https://timezones.exposed/. Pretty rudimentary but I wanted to get it out in some form before I have to take a break from it. Hopefully works ok on your phone.

Inspired by recent travel nonsense, I'm making a little web app where you can lay out time zones against each other and see exactly how the same time is measured everywhere. Note that this actually handles daylight saving time correctly, unlike every calendar app I use. Also clearly shows that not all time zones are offset by an hour...some are half-hour or even 15 minutes.

A release candidate for Handmade Math 2.0 is finally out. If you use Handmade Math in your own projects, please give version 2.0 a try, and try running the update tool on your project to automatically update names. Let us know what you think! Thanks to @dev_dwarf for his work on this release. https://github.com/HandmadeMath/HandmadeMath/releases/tag/2.0.0-rc1

I did Advent of Code in Dreams this month as a way to seriously try one of my favorite visual programming systems. I just finished a blog post recapping the month and what I learned along the way. https://bvisness.me/advent-of-dreams/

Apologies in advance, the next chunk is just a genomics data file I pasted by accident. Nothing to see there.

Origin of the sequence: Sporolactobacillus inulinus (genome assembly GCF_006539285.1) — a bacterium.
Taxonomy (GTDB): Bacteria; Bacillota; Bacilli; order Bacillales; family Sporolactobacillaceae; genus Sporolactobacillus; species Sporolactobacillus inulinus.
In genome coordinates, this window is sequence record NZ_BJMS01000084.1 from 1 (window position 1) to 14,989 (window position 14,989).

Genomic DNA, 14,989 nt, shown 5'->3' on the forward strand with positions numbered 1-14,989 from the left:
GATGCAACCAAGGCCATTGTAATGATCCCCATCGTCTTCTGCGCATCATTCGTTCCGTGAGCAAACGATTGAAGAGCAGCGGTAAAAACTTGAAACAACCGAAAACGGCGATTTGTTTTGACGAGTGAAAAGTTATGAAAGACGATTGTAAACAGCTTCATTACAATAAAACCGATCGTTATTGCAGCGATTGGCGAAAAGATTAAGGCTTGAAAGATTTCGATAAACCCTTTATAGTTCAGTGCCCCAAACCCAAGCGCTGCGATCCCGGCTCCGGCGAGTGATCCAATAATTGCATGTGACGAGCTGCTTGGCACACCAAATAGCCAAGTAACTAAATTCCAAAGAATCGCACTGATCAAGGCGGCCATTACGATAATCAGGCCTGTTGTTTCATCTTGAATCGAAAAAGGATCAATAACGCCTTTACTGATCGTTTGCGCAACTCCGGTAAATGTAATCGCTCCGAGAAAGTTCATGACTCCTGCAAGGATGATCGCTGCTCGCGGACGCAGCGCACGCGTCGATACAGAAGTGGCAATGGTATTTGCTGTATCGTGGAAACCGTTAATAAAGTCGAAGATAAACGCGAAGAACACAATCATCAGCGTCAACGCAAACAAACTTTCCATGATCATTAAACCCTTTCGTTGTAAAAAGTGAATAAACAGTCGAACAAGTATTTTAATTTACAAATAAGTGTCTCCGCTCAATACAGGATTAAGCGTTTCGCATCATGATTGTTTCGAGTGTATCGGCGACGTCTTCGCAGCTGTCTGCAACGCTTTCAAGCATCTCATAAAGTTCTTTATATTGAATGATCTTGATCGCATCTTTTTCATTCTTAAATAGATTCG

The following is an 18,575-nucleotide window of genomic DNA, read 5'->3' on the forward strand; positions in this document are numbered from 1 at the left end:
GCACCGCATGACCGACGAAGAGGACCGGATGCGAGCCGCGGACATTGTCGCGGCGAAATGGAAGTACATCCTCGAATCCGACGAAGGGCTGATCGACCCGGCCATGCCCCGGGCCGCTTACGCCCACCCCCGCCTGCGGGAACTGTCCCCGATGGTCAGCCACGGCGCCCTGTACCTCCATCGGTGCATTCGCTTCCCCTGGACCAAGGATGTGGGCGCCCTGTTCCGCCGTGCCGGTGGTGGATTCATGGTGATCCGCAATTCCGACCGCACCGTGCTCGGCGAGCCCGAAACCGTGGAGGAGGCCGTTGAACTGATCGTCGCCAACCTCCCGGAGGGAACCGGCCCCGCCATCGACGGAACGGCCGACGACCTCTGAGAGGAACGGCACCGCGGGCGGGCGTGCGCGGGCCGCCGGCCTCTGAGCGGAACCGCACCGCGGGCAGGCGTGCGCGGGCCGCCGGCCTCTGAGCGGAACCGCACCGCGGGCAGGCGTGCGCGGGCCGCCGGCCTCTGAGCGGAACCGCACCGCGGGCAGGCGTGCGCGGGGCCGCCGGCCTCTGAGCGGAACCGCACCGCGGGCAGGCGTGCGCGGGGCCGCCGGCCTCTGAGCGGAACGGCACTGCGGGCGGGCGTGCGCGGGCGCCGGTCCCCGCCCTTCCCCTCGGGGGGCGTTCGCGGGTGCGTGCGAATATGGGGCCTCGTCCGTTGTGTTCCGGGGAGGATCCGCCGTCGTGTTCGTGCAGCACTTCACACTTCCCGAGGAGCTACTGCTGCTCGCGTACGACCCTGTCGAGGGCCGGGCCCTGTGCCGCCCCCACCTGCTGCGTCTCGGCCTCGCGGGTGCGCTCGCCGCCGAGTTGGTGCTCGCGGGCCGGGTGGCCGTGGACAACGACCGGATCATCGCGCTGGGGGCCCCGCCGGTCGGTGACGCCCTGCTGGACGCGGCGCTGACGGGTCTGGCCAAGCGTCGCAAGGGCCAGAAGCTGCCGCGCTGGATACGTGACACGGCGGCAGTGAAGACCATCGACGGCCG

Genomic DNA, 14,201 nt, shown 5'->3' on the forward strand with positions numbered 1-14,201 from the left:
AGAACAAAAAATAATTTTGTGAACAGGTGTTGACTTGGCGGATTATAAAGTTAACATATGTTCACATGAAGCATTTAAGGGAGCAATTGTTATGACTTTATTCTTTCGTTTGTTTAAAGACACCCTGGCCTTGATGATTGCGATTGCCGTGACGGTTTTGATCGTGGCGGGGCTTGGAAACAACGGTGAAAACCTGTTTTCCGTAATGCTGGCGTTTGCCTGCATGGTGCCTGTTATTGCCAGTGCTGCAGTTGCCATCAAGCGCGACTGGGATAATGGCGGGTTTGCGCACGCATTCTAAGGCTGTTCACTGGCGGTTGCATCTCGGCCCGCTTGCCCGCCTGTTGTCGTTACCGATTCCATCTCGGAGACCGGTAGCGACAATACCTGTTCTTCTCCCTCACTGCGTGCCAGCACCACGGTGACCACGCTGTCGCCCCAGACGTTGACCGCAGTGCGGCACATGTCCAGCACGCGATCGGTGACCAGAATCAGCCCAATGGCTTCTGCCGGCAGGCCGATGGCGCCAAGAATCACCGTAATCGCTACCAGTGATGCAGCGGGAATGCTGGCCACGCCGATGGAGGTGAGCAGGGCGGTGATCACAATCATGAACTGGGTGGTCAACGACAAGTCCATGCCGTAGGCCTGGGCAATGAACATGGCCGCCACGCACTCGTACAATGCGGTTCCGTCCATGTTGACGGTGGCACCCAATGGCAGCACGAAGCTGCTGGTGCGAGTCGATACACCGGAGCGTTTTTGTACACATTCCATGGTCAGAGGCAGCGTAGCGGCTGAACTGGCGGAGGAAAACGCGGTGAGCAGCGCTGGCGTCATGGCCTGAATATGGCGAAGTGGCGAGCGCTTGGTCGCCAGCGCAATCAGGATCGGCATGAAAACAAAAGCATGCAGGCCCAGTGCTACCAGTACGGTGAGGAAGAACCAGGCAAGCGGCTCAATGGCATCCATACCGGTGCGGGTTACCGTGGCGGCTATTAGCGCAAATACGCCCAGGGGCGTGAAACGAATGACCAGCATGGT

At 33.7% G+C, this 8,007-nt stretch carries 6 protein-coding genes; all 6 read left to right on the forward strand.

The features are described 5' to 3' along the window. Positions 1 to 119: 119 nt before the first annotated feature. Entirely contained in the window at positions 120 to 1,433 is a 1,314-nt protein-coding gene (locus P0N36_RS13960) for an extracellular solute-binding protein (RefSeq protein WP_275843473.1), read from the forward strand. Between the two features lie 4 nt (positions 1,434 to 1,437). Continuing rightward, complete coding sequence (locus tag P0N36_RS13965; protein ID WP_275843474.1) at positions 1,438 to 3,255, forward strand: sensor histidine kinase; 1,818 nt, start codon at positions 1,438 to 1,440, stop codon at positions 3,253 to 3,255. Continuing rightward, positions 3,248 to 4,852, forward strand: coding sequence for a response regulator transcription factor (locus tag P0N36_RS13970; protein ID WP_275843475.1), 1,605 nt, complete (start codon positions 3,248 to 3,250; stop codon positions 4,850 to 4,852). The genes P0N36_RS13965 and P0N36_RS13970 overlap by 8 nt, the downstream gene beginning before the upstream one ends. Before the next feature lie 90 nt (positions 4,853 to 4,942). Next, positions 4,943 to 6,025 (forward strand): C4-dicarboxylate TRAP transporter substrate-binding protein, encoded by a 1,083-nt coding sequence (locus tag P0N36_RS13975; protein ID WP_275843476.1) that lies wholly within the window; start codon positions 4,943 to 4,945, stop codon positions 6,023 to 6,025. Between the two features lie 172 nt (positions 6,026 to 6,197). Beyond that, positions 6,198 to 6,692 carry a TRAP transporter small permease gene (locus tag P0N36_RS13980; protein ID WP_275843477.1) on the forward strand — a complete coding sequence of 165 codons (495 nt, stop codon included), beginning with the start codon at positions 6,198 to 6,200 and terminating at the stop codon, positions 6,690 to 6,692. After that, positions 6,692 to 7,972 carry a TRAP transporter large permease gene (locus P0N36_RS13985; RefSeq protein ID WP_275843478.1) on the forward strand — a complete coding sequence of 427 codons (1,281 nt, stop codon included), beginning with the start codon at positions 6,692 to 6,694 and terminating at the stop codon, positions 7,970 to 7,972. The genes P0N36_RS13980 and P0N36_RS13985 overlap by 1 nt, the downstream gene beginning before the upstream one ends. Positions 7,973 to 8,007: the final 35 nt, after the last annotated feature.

My profiling adventures continue - I now have a tool to handle DTrace profiles directly. https://github.com/bvisness/dtrace2spall

The result is much uglier but more accurate profiles where the time axis actually means something!

I made a tool that can convert the stackcollapse format (available for many tracing tools) into the spall format: https://github.com/bvisness/sc2spall. This example is a Rust program from work being profiled via dtrace.

Spent the day making a dashboard to help me profile Go apps. The heavy lifting of the profiling and the profile viewing was already done for me, but the process of actually recording, saving, and opening profiles was really annoying. No more!

Implemented TCP sending / receiving, with retransmission. It now reliably transmits data even if the network is unreliable! (In this example, one of the connections drops 10% of packets.) &netsim

Doing the TCP handshake, and sending and ACKing data! &netsim

After a bunch more work and one LLVM bug (🙃) we have better visualization of dropped packets, plus a lot of other little animation polish things. &netsim

We are simulating routing! Packets are moving through the network 😃 &netsim

At last...we have "simulated" a "packet". &netsim

New forum thread: Why is the DOM so slow?
Ben Visness

Bringing Metadesk to the masses...by writing a parser in JS

Ben Visness
New blog post: Three Announcements
Ben Visness

The climb / hang tool for the robotics team is done enough for now. In this clip you can see that the robot basically flips upside down when it tries to climb - so then I add our battery to see how it changes things. I can move the battery's placement to see how it affects our center of mass and therefore how we hang.